LS09–Cell City - Science from Scientists

Classroom Teacher Preparation
Life Science 9: Cell City
Please use the following to prepare for the next SfS lesson.
By competing to construct a model of a cell, students learn about its components and their functions. The analogy of the
cell as a city is used to make the information more understandable to students learning about cells for the first time.
This module provides a broad overview of the topic, and is best used as an introduction to the subject.
These terms will be introduced and defined in lesson:
• Cell — the smallest structural and functional unit of an organism.
• Cell membrane — the semipermeable membrane surrounding the cytoplasm of a cell.
• Organelle — a specialized structure within a living cell.
• Cell wall — a rigid layer of polysaccharides lying outside the plasma membrane of the cells of plants, fungi, and
• Cytoplasm — the material or protoplasm within a living cell, excluding the nucleus.
• Cytoskeleton — a microscopic network of protein filaments and tubules in the cytoplasm of many living cells, giving
them shape and coherence.
• Chloroplasts — an organelle found in plants that contains chlorophyll and in which photosynthesis takes place.
• Endoplasmic reticulum — an organelle within the cytoplasm of a eukaryotic cell. It usually has ribosomes attached
and is involved in protein and lipid synthesis.
• Golgi apparatus — an organelle made of folded membranes within the cytoplasm of most eukaryotic cells, involved
in secretion and intracellular transport.
• Lysosome — an organelle in the cytoplasm of eukaryotic cells containing degradative enzymes enclosed in a
• Mitochondrion — an organelle found in large numbers in most eukaryotic cells, in which the biochemical processes
of respiration and energy production occur.
• Nucleus — a dense organelle present in most eukaryotic cells containing the genetic material.
• Ribosome— a minute particle consisting of RNA and associated proteins, found in large numbers in the cytoplasm
of living cells. Ribosomes bind messenger RNA and transfer RNA to synthesize polypeptides and proteins.
• Vacuole — an organelle enclosed by a membrane and typically containing water or fluid.
Room Set Up for Activities:
Students will work in groups of 3-5 at their desks or tables to complete the cell modeling activity.
The instructor will need access to a sink to clean up materials between lessons.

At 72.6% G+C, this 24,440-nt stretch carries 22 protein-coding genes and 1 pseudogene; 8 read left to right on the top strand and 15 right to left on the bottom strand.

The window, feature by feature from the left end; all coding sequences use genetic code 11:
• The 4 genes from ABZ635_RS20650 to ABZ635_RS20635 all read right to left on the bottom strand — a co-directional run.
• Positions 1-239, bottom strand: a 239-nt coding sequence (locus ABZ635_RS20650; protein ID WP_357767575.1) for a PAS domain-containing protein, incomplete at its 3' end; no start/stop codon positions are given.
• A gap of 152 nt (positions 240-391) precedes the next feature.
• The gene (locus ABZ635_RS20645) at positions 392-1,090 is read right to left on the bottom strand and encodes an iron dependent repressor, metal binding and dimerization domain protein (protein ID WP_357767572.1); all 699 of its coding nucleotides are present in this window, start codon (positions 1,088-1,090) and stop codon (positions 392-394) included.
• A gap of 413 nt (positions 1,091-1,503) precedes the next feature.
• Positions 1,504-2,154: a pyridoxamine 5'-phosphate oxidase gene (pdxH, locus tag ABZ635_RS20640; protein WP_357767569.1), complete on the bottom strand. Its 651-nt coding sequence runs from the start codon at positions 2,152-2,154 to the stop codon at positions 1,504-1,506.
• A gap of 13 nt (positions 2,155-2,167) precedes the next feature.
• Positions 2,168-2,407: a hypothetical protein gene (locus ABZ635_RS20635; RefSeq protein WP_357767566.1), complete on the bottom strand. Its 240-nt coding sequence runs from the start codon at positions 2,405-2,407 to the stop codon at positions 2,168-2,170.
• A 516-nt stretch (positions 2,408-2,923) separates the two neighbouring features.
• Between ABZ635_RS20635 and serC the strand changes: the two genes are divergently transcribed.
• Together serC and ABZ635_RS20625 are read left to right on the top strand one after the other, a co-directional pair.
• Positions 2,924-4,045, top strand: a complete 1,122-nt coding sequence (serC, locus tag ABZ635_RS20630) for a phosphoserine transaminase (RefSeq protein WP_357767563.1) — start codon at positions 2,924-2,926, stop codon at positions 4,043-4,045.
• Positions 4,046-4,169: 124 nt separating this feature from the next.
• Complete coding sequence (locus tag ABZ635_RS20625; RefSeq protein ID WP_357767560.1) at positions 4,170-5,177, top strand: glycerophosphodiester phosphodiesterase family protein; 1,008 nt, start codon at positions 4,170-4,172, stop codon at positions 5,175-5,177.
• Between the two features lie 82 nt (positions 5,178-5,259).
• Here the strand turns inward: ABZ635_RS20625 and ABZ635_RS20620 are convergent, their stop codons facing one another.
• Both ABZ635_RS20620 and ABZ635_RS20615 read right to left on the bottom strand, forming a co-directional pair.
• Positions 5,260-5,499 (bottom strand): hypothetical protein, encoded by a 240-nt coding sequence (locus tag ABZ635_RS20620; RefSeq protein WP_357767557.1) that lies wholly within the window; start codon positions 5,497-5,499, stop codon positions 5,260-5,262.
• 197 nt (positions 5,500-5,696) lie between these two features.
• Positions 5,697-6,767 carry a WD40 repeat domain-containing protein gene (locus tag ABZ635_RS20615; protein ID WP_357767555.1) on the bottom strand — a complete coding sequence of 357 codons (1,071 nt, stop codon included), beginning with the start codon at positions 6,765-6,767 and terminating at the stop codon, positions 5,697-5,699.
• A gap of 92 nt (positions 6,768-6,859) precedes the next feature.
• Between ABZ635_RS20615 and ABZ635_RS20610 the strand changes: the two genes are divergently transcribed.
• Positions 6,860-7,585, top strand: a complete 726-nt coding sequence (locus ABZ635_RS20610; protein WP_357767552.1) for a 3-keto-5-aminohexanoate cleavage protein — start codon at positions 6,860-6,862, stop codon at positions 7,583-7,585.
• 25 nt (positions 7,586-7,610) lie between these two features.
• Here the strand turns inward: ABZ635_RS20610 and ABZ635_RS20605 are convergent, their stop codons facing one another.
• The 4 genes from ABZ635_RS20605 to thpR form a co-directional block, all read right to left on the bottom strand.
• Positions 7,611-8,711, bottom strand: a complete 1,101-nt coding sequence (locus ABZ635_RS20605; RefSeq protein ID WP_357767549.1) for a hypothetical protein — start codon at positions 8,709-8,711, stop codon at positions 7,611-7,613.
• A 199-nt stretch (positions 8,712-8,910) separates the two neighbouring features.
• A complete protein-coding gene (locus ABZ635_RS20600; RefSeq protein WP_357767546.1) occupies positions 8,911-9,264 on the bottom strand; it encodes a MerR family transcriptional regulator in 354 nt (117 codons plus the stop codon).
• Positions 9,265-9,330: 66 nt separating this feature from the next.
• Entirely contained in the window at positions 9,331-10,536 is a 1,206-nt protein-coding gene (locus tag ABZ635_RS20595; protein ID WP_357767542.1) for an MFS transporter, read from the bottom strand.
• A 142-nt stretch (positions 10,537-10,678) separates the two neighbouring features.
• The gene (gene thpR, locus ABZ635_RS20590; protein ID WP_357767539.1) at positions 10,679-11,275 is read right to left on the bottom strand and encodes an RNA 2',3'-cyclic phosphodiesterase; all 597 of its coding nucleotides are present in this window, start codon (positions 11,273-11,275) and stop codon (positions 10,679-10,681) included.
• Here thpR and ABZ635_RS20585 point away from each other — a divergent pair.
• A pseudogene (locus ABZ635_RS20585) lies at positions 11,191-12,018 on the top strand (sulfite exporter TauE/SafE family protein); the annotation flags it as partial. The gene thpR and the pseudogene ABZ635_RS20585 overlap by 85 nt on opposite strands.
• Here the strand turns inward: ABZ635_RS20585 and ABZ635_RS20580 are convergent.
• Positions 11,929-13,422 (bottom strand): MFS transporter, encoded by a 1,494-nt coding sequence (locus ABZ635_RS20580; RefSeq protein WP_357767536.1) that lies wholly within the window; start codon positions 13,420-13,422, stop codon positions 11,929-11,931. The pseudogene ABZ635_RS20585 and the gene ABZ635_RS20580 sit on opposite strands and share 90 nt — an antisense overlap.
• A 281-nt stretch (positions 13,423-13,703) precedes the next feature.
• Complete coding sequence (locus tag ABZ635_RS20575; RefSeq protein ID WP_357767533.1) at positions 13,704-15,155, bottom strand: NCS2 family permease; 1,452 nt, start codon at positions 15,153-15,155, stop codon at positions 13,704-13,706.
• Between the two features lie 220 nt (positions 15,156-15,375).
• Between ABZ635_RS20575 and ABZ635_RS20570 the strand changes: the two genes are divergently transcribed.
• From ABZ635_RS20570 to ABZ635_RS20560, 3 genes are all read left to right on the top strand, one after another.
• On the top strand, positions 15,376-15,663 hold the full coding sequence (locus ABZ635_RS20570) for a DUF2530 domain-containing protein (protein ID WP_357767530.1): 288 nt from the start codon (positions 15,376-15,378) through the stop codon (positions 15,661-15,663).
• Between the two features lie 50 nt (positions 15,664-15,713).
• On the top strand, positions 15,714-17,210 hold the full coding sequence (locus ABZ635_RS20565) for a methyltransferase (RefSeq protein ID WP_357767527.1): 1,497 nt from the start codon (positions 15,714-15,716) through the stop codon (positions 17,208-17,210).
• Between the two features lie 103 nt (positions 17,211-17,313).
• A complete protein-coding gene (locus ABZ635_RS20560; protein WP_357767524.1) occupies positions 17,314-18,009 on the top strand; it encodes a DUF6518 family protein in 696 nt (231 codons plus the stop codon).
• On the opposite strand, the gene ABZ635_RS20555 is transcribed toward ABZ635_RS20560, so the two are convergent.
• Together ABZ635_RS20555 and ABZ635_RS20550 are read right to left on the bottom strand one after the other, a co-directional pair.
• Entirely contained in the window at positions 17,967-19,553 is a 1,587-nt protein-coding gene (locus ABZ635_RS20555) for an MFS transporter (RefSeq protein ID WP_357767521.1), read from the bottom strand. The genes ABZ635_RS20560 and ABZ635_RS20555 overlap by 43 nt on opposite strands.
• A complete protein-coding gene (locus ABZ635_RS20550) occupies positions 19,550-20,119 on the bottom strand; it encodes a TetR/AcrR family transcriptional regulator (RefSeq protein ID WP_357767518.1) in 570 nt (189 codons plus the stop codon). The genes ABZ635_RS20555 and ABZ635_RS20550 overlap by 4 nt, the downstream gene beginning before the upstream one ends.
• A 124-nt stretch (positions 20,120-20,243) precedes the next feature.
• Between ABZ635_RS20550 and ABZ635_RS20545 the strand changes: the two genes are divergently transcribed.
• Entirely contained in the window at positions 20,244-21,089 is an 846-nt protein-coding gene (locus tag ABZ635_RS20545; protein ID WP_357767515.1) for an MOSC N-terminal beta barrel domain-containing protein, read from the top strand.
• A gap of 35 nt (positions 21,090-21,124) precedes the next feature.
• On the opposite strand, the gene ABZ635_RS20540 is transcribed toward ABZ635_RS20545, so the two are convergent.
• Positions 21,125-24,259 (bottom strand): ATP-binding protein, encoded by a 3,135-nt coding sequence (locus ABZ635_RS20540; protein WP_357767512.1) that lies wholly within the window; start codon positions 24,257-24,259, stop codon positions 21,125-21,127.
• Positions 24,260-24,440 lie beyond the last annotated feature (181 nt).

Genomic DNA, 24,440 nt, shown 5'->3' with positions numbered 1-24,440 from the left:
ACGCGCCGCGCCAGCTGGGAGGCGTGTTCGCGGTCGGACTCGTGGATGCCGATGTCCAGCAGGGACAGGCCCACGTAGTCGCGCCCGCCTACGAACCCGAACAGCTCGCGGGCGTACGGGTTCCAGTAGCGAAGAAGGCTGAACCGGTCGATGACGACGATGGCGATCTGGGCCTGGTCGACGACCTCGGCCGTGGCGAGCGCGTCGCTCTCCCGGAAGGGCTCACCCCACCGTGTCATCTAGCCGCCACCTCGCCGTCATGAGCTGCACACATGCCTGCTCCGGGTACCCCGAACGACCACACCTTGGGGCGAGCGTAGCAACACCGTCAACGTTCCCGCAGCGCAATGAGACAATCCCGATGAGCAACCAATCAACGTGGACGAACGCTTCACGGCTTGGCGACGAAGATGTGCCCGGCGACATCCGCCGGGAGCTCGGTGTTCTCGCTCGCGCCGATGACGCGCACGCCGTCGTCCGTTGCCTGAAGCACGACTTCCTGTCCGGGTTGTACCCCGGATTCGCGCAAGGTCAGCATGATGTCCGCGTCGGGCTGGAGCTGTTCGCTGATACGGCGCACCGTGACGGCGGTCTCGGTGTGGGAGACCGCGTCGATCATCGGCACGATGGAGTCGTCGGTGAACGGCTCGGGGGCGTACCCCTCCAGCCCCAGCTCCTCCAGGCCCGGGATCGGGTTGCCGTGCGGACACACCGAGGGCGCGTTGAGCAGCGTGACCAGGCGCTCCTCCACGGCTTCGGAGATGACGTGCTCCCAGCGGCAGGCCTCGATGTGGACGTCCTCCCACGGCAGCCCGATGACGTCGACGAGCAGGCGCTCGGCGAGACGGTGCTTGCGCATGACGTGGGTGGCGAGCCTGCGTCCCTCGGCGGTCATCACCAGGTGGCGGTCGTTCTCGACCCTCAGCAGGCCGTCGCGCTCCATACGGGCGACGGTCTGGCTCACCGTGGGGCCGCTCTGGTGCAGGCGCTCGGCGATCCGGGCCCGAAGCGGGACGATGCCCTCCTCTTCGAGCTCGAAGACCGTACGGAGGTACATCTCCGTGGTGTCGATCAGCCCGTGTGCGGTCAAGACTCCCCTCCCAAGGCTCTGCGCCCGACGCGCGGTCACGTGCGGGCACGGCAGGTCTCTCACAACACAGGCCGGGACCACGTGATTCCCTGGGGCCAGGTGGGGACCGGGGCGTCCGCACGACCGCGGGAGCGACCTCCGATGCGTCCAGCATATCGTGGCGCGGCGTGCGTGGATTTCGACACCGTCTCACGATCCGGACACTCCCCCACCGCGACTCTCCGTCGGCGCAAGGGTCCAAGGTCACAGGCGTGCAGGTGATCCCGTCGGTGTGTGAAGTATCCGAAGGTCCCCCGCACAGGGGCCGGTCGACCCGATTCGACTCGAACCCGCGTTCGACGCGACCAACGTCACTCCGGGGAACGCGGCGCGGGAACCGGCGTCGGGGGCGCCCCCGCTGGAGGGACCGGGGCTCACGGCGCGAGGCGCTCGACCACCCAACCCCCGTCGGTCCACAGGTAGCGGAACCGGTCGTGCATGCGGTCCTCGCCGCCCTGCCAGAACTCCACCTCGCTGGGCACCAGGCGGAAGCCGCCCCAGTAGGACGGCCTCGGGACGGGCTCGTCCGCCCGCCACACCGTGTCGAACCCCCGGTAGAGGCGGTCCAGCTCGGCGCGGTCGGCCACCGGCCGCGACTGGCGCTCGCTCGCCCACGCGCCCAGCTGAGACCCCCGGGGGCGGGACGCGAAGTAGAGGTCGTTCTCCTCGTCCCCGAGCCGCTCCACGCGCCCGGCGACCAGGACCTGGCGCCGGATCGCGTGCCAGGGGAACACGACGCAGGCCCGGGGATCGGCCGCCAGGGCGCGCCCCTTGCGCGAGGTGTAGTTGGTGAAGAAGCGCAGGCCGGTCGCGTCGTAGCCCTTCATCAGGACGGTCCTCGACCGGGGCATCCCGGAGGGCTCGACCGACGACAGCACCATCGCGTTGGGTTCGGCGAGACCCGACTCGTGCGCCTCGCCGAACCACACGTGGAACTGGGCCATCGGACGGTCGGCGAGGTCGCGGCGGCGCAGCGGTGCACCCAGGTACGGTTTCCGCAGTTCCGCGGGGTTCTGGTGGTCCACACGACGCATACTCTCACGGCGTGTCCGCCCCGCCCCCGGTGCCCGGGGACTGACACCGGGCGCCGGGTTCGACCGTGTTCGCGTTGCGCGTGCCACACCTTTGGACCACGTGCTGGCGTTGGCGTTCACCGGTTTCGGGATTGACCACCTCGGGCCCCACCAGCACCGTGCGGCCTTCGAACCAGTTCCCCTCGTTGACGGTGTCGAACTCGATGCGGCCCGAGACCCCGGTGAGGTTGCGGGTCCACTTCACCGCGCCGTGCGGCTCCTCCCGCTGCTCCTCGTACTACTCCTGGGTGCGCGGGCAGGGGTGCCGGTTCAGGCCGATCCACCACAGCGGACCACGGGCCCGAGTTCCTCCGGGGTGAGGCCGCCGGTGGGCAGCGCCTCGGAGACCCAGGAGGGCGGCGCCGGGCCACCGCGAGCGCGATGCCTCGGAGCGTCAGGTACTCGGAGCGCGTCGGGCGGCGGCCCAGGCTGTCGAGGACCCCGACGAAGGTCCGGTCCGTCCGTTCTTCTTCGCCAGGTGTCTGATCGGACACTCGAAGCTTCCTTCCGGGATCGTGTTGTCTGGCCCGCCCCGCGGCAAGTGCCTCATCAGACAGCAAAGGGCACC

There are no safety concerns for this lesson.
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Lesson Objectives – SWBAT (“Students Will Be Able To…”)
Understand that cells function similarly in all living organisms
Describe the microscopic size of cells and recognize their scale compared to readily identifiable objects.
Explain that cell organelles have different jobs and all work together to keep the cell healthy and alive.
Understand that in multicellular animals, cells make up tissues and tissues make up more complex structures
called organs.
Make and describe analogies between parts of a city and organelles of a cell.
Describe the methods for energy production and liberation in plant and animal cells.
Explain the characteristics that distinguish plant cells from animal cells, including chloroplasts and cell walls.
MCAS/NGS Standards Covered:
MCAS Standards:
6 – 8 LS3 “Compare and contrast plant and animal cells, including major organelles (cell membrane, cell wall, nucleus,
cytoplasm, chloroplasts, mitochondria, vacuoles).”
6 – 8 LS4 “Recognize that within cells, many of the basic functions of organisms (e.g., extracting energy from food and
getting rid of waste) are carried out. The way in which cells function is similar in all living organisms.”
NGS Standards:
MS-LS1-2. Develop and use a model to describe the function of a cell as a whole and ways parts of cells contribute to the
MS-LS1-3. Use argument supported by evidence for how the body is a system of interacting subsystems composed of
groups of cells.
Related Modules:
Life Science 16: DNA is Everywhere - covers some basics of the role of DNA before students extract a visible sample of
the molecule of life from food (strawberries, bananas or peas).
Life Science 25: Plants - highlights the organelles specific to plant cells.
Additional Resources:
WGBH Videos and Activities: The PBS educational site is a great, free resource for educators but you must create an
account to use the materials. The first time you log in to the PBS Learning Media website you will be asked to create an
account and provide an email and password. Once you have logged in, select “keep me logged in” to avoid having to
repeat the process.
Organelles in the Cytoplasm Video (6.06):
Other Activities:
• Interactive Cell Explorer:
• Cells Alive Interactive:
• Cell Labeling Interactive:
Science from Scientists Ÿ 515 Beacon Street Ÿ Boston, MA 02215
617-314-7773 Ÿ [email protected] Ÿ
Copyright © 2014 Science from Scientists
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